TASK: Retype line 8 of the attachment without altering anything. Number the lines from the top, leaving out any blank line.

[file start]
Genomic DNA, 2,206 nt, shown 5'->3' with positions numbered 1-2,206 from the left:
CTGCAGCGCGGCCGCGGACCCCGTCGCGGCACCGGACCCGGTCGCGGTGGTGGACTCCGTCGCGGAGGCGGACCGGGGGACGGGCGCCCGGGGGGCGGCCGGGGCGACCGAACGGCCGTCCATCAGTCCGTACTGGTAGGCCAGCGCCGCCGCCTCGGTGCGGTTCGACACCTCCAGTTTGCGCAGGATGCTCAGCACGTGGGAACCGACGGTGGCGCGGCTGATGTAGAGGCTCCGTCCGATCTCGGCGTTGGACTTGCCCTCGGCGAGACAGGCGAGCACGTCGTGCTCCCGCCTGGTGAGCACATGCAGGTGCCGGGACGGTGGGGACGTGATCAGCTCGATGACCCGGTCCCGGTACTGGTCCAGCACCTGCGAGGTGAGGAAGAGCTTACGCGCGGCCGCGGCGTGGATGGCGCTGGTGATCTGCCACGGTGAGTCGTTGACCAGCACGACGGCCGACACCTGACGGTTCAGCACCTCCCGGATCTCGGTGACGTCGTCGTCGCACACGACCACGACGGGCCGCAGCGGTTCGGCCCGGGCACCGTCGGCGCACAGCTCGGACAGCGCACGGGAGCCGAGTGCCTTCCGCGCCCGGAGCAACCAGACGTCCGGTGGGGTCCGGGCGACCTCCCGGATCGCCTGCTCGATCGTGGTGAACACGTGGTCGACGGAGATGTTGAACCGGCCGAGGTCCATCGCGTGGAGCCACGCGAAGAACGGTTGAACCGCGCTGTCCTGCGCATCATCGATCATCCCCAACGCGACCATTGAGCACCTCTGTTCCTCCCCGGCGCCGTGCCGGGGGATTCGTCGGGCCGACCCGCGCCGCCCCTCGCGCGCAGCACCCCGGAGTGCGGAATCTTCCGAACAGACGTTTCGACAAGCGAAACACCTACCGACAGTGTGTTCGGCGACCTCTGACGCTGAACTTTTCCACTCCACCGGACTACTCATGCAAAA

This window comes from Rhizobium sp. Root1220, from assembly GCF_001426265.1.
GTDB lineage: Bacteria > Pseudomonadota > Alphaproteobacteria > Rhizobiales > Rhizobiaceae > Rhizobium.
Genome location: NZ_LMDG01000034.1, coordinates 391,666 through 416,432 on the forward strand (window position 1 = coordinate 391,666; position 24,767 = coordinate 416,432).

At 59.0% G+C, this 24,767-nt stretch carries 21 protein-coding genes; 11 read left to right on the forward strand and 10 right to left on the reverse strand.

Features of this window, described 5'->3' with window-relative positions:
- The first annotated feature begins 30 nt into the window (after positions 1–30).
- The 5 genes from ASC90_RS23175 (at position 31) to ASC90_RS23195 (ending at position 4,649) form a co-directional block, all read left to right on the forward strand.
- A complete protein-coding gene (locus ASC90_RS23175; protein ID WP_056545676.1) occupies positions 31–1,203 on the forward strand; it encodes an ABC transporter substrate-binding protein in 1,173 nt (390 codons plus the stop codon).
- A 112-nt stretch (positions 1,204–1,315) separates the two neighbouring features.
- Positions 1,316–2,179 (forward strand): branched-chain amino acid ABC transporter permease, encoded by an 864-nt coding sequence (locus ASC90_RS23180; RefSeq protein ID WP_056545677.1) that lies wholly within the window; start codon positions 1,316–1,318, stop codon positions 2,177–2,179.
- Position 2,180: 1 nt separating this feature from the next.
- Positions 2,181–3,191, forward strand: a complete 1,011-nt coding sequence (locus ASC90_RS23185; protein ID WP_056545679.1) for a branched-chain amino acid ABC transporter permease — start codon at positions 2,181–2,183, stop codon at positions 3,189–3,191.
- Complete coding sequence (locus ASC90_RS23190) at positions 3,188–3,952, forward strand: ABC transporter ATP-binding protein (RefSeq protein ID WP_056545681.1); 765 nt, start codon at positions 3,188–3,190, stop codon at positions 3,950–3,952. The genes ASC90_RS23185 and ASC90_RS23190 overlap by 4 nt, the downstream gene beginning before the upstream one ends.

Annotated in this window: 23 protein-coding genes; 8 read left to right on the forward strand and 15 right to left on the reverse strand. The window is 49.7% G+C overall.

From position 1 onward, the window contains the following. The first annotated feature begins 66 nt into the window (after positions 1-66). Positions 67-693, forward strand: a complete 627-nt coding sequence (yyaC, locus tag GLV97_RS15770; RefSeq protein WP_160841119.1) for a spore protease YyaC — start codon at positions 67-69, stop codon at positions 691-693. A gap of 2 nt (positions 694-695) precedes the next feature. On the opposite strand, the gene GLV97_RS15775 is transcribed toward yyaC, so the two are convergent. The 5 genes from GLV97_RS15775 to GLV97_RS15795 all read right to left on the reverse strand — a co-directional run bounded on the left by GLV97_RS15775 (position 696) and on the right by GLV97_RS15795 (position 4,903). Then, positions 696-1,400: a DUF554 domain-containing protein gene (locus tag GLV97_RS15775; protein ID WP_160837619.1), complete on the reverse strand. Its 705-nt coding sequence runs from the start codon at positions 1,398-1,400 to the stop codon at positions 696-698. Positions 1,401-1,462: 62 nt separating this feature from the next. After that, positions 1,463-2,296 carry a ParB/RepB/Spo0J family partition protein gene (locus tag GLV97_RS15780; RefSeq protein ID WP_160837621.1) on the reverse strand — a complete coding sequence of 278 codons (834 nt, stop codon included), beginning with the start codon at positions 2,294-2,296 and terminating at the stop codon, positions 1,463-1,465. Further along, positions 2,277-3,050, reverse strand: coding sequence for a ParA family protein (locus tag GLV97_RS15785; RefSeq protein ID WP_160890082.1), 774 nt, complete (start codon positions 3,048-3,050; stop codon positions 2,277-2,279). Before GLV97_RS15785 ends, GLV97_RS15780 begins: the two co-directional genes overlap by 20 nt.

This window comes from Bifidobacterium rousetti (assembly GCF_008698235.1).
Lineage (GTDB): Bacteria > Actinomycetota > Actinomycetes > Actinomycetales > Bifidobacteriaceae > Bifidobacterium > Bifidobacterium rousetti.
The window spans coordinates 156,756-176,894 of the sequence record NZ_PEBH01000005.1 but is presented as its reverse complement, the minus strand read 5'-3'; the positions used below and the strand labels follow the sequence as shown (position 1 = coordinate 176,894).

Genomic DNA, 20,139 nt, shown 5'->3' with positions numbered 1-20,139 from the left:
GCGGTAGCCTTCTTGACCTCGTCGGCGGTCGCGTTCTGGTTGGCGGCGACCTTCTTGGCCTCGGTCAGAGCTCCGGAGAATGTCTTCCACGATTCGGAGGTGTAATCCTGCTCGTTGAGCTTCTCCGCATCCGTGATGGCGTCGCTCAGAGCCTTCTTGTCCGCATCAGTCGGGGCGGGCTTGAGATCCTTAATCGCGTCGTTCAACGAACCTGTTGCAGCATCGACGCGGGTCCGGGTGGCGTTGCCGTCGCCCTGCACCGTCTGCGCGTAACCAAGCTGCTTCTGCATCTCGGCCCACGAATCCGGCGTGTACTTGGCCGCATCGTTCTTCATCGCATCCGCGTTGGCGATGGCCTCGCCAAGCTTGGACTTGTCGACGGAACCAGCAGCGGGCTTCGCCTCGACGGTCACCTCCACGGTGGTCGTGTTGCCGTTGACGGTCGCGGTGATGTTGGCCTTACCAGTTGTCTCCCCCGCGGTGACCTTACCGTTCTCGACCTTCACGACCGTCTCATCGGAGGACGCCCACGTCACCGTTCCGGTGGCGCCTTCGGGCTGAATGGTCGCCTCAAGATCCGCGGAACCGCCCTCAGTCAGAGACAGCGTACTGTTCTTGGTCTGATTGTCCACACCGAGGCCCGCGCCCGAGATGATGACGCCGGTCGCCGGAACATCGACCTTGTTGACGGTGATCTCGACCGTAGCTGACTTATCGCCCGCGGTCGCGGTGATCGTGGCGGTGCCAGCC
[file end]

- The first annotated feature begins 30 nt into the window (after positions 1–30).